LED 60 watt light bulbs coming to Home Depot
Home Depot to sell Philips LED to replace 60-watt bulb
by Martin LaMonica
Home Depot later this year plans to carry a Philips LED bulb designed as a replacement for the common 60-watt incandescent.
The bulb, now called the 12-watt EnduraLED, will be available by the beginning of December and will cost between $40 and $50, representatives from Philips and Home Depot said today.
Home Depot started selling a line of LED bulbs under the EcoSmart label earlier this year, which includes both spotlights and general-lighting LEDs. The Philips bulb will likely be sold under a different name than 12-watt EnduraLED, Philips representative Silvie Casanova said.
I have been using an early production version of the Philips bulb around my house for the last few days. At first blush, I'd say this is the sort of product that could finally help nudge out the beloved, if wasteful, incandescent bulb.
Philips LED glows warm (photos)
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I never thought I'd get excited about light bulbs before, but when I received the Philips EnduraLED 60-watt replacement, I was eager to try it out.
For starters, the bulb has got a funky look. Rather than the familiar bulbous shape, the top looks like a crown with a flat top. It has three orange-yellow plastic "chambers" around the top and cast aluminum fins go down the sides to take away heat. And there's the familiar screw-in base.
In terms of light quality, this LED is impressive, at least to my eyes. It gives out 806 lumens, the equivalent of a 60-watt bulb, which makes it much more useful for general lighting. I last tried out LED bulbs which maxed out at 429 lumens, or a 40-watt equivalent, which just isn't enough light for many spots around my house.
Another notable feature of the Philips 12-watt EnduraLED is the light color. It's rated at 2700 Kelvin, which is at the "warm white" end of the white light spectrum, according to the Department of Energy's new Lighting Facts label. Philips put the phosphors, which convert the blue light from LED light sources into white light, on the bulb itself rather than the LEDs as is often done.
That warm white is in contrast the light from the bulbs now being sold under the EcoSmart brand at Home Depot. For example, the general-purpose bulb A19, which is a 40-watt replacement, is rated at 3,032 Kelvin, making the light a clear white (but not blueish).
Obviously, color temperature is a personal preference but I think the warm yellow white will feel familiar to people used to incandescents and halogens. Some LED manufacturers offer the option of warm or white light versions of their bulbs.
The shape of the Philips bulb was designed specifically to improve the light dispersal, Casanova said. By their nature, LEDs direct light, which makes them very good for downlights or flood lights. I used the Philips bulb in an overhead lamp and was happy with it; I'd say it would work fine in table lamp, too.
In terms of efficiency, the lumens per watt on the 12 watt EnduraLED comes in at 67. That's slightly better than EnergyStar-certified CFLs, which put out 800 lumens with 13 watts to 15 watts for an efficacy of between 53 and 61. But, this LED is rated to last 25,000 hours, about three to four times that of CFLs. The EnduraLED is also dimmable.
The design of the 12-watt EnduraLED is the same that Philips used in its entry into the L-Prize, a Department of Energy contest to develop a bulb able to put out 900 lumens and use under 10 watts. So far, it's the only bulb that's entered the contest.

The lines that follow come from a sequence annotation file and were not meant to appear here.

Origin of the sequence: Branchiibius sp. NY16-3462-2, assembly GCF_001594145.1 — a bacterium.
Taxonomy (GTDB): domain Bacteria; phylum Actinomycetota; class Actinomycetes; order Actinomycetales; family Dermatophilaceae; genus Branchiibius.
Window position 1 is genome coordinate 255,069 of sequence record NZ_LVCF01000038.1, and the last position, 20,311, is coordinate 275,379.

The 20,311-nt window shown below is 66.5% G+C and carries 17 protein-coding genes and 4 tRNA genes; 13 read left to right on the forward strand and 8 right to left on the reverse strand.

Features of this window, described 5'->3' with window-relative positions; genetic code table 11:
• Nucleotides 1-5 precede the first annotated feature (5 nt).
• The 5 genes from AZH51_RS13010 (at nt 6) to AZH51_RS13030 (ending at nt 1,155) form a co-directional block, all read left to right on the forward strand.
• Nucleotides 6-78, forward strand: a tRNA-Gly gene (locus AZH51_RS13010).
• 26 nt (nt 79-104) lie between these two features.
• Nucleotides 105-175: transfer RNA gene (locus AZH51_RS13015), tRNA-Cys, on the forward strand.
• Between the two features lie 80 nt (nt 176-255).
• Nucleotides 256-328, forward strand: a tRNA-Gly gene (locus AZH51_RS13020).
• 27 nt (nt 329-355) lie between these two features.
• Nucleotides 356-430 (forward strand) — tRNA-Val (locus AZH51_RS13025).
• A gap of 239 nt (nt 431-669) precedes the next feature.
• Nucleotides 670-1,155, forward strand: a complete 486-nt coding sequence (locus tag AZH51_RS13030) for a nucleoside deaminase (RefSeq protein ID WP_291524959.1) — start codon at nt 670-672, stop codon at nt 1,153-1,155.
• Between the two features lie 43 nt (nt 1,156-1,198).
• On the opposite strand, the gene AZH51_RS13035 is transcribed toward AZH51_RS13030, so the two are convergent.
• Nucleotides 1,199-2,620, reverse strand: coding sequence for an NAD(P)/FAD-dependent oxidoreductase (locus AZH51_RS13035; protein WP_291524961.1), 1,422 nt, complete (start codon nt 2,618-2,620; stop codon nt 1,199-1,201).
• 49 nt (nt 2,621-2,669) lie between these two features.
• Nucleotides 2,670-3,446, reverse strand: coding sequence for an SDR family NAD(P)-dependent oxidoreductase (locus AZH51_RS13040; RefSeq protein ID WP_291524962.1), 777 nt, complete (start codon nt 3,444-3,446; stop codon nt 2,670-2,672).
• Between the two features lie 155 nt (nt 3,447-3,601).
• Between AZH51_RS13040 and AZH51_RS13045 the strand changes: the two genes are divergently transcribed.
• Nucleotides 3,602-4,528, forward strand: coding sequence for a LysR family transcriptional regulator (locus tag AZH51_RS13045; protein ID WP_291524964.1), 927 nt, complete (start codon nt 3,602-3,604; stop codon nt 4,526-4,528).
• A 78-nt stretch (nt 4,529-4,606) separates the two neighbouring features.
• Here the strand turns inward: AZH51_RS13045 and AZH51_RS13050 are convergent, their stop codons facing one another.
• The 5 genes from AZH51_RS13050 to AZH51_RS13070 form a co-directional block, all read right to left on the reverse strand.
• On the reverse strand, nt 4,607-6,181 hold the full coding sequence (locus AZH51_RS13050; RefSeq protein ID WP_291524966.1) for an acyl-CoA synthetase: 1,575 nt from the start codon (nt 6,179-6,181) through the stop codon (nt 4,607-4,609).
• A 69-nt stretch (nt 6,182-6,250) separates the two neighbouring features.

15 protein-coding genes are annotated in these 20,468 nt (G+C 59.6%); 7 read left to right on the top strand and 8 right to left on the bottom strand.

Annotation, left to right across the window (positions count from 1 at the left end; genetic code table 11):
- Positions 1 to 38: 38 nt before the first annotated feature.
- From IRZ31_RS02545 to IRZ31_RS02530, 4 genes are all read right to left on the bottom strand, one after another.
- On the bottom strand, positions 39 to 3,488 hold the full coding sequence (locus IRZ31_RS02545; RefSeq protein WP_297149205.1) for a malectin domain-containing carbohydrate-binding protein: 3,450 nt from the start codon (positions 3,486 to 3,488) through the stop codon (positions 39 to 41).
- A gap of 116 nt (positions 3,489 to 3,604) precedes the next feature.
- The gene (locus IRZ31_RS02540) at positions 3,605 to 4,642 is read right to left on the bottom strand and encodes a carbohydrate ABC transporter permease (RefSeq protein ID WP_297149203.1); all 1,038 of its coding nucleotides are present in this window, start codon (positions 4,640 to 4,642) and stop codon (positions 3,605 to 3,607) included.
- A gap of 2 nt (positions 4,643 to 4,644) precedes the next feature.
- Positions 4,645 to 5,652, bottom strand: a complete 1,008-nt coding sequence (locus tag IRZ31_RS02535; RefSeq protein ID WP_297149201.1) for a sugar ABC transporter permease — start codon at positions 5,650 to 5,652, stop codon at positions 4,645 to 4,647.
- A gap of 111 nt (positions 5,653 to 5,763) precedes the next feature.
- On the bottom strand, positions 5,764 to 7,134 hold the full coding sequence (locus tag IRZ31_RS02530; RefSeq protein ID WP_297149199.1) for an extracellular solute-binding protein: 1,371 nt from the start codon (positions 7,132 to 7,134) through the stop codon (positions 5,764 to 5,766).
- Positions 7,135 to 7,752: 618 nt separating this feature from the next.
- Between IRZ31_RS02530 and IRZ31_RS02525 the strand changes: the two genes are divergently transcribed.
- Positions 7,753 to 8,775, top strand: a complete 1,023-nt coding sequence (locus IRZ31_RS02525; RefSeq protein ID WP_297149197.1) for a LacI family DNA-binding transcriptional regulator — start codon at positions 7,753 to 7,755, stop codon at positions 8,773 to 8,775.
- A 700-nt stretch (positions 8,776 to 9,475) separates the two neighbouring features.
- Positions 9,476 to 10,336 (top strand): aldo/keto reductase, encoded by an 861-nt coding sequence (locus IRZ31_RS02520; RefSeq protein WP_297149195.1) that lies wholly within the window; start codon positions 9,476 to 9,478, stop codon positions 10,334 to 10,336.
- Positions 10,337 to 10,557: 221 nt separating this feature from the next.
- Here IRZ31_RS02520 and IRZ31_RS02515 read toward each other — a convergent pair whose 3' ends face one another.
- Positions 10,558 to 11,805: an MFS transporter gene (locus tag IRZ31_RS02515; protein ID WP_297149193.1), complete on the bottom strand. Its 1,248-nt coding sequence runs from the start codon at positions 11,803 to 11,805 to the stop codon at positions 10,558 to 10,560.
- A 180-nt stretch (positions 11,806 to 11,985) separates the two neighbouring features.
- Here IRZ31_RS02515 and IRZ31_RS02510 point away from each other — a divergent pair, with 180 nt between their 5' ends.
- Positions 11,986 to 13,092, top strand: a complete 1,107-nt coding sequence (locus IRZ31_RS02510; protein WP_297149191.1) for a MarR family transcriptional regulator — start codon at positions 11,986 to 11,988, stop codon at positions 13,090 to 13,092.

Competition for commercial LEDs aimed at consumers is most likely going to get fierce. In addition to Philips, other LED companies are developing their own attempts to dethrone the 60-watt incandescent and prices are projected to come down over the next few years.
Obviously, paying between $40 to $50 for a light bulb seems like a lot for people used to spending a few dollars at the hardware store. But for people willing to take a longer view, energy efficient lighting with LEDs looks like it'll be a compelling option.
Read more: http://news.cnet.com/8301-11128_3-20...#ixzz12GmL4Qtu
Matt Farr, Centennial, Colorado | Rising Sun Webmaster
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My only concern is where it is manufactured? This whole green movement with CFLs and even LEDs has given the Chinese a great advantage over the United States. Not too bright, pun intended, to mandate green energy and then not offer a U.S. solution. Every bulb I found at Home Depot was made in China.
It will be available in the U.S. in the fourth quarter of 2010, well ahead of U.S. legislation requiring the use of more energy efficient lighting which commences in 2012.
Although my opinion of consumer reports is a separate issue, they sum up my concerns in this article.
“Washington banned a perfectly good product and fired hard-working Americans based on little more than their own whim and the silly notion that they know better than the American consumer,” said the representatives in a press release. “Now, hundreds more Americans are looking for work while assembly lines in China are churning out fluorescent bulbs for the U.S. market.”
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Last edited by treerootCO; 10-13-2010 at 03:28 PM.
To your point Mike, just this past month (9/2010), G.E. closed the last U.S. light bulb manufacturing plant.
Part of the reason that CFL bulbs are not made here is environmental, due to the mercury in them. Similar reason that a lot of fiberglass manufacturers moved production to Mexico. The cost to do less environmentally friendly stuff here makes it too high for what we're willing to pay.
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